Violence continues to plague Africa, brutalizing, killing and displacing large numbers of people and creating a permanent state of crisis and anarchy in some of the poorest countries in the world.
Much of the violence stems from civil strife. Southern Sudan, for example, is scheduled to vote on independence from the north in April. Experts worry that the election could reignite violence in this oil-rich nation. Some complain there will not be enough time to organize a legitimate vote. Others warn that unrest could break out if the process does not go ahead. Much of the oil is in the south, but pipelines run through the north. In a divided country, one side could disrupt the economy of the other by shutting off oil production (the south) or closing the pipeline (the north). Although both sides have much to gain by working together, problems in Africa are seldom resolved by consensus.
Sudan is also ground zero for one of the most brutal wars in recent history: the government’s offensive against rebels in Darfur Province. The conflict, which includes charges of genocide against the Janjaweed, a government-aligned militia, began in 2003. Although peace treaties have been signed, fighting continues. Amnesty International estimates that more than 200,000 have been killed in the war, and 2.6 million displaced in Darfur, Chad and the Central African Republic (CAR) since fighting and refugees routinely spill into neighboring countries.
Violence doesn’t respect borders. In December, Chad’s army entered the northwestern part of the neighboring CAR to attack the Convention of Patriots for Justice and Peace (CPJP), a rebel group that had captured the CAR town of Birao, which had been vacated by United Nations’ peacekeepers 10 days earlier. CAR forces beat a retreat upon being attacked. The CPJP withdrew after Chad moved tanks into the area.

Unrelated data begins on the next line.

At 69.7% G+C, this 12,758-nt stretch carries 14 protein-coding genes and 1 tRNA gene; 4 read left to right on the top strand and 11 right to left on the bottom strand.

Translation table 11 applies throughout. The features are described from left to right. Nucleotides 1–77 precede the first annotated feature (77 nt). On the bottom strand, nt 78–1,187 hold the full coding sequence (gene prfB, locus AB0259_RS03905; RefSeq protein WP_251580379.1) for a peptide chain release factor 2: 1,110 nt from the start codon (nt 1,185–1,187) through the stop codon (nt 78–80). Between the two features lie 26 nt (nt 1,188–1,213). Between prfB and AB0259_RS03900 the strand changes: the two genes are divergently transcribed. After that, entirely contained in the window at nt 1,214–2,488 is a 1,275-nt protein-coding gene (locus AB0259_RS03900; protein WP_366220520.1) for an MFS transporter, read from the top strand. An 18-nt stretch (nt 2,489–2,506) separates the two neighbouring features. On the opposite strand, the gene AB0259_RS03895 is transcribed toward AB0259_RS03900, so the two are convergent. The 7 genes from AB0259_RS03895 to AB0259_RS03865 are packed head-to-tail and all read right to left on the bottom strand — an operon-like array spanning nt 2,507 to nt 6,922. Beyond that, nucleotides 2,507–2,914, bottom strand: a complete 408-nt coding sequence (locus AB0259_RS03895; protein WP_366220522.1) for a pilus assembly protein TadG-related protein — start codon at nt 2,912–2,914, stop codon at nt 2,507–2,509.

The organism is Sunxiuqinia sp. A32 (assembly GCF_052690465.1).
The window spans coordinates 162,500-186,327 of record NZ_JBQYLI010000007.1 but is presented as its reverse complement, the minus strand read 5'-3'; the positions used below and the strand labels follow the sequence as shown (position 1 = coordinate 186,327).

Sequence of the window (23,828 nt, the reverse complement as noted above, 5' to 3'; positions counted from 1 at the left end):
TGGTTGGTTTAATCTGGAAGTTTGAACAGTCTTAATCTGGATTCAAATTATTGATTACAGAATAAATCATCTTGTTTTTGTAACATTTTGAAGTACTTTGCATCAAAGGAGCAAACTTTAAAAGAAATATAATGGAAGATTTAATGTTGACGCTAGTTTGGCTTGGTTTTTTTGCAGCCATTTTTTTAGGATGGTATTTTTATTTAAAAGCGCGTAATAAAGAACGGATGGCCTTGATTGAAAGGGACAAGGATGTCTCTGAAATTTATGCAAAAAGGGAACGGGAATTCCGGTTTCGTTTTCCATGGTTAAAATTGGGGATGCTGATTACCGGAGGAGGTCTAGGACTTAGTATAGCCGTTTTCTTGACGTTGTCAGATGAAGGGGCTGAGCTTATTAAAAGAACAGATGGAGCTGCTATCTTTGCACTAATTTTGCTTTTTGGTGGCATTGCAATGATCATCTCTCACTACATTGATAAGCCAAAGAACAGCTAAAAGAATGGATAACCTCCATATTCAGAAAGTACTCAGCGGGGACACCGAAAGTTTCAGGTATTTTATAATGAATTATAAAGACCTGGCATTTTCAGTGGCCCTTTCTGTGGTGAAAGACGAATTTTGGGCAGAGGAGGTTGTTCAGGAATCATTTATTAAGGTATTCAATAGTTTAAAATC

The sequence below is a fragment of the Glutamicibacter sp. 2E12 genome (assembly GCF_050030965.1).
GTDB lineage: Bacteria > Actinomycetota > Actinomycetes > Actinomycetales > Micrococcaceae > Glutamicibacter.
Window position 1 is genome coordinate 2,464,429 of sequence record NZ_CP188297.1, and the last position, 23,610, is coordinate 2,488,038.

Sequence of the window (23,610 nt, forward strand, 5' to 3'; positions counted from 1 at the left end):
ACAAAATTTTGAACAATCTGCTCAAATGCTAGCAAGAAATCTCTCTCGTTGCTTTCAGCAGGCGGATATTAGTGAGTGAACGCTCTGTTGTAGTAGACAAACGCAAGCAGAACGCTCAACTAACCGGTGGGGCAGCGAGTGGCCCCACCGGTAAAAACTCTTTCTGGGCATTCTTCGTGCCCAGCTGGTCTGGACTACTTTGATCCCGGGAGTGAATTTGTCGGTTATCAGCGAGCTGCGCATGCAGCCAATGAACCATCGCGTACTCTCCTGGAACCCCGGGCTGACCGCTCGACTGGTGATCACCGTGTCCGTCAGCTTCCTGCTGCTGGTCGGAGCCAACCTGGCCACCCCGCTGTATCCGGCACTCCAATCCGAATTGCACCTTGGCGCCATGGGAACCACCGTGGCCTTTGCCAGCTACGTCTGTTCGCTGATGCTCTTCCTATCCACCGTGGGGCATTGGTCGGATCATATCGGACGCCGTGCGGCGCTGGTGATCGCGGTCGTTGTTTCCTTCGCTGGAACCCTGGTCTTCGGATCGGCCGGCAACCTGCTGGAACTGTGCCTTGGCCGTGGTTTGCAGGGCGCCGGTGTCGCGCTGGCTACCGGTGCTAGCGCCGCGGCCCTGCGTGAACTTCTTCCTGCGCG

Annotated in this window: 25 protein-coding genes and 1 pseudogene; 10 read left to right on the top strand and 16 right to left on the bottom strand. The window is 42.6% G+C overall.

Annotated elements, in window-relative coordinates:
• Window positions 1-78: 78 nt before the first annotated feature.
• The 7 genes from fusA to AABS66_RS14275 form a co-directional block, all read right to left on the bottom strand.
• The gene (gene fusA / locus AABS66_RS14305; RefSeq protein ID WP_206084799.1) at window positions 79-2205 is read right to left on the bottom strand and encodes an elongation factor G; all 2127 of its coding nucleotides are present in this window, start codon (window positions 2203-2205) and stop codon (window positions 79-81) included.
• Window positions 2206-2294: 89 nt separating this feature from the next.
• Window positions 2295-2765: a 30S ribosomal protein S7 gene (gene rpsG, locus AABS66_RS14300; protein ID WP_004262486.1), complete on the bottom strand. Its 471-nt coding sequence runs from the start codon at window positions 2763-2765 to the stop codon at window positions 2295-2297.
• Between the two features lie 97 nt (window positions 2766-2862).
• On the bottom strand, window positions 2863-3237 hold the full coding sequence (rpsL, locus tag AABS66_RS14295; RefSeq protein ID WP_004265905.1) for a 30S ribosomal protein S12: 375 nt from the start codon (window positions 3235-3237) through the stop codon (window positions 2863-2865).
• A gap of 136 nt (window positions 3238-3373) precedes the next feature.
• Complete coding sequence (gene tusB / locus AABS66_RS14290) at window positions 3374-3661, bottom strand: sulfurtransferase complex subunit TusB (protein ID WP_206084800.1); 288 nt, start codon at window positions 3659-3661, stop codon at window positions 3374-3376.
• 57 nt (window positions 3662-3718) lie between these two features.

CAR has been pursuing peace with rebel groups but hasn’t been able to get CPJP to sign an accord. The unrest calls into question the scheduled departure of U.N. peacekeepers from Chad and CAR this month. CAR scheduled elections for Jan. 23, but there may not be enough stability to ensure a legitimate outcome.
Ivory Coast ended the year with a crisis over disputed presidential elections. At press time, security forces were on alert and the opposition was threatening war if its candidate, Alassane Ouattara, was not named the winner. Ouattara was declared the winner on Dec. 2. The next day, however, the constitutional council announced that incumbent Laurent Gbagbo had won. The council, led by Gbagbo loyalists, was accused of invalidating results from the north where Ouattara had a strong showing.
Piracy in Somalia is attracting less attention than a year ago, mostly because multinational naval operations have disrupted attacks off the Horn of Africa. But the mission is far from accomplished. It may be that pirates have shifted their operations, or that the piracy season is just gearing up in that area.
The Al Qaeda-linked Al Shabab insurgent group continues to operate in Somalia, while garnering headlines with a July terrorist attack in Kampala, Uganda, that killed 74. Al Shabab perpetrated its first “naval operation” on Nov. 6, using a merchant ship it seized to attack an African Union military mission aboard a Somali supply vessel. A Spanish corvette, operating as part of the European Union Force, repelled the attack.
Elsewhere, trouble spots percolate unabated. Al Qaeda in the Islamic Maghreb operates with relative impunity in Algeria and Northwest Africa. Nigeria’s oil-rich Niger Delta continues to be plagued by violence. The Lord’s Resistance Army, a Ugandan rebel group, pillages and murders far from civilization and across borders of the Democratic Republic of Congo, CAR and Sudan, kidnapping children and pressing them into service.
Meanwhile, U.S. Africa Command (Africom) continues to develop relationships with countries on the continent while maintaining a low profile. President Barack Obama nominated Gen. Carter Ham, commander of U.S. Army Europe, as Africom’s next leader. Among the concerns he cites: Al Shabab’s growing operational capability in Africa and its links with Al Qaeda.
The command is looking for a base. It has been declared unwelcome in a number of countries. Sen. James Webb (D-Va.) wants Africom headquarters in Norfolk, Va., home of Joint Forces Command, which was recently recommended for closure. Unwelcome or not, Africom may be a difficult sell in Africa if it is based well away from its area of operations.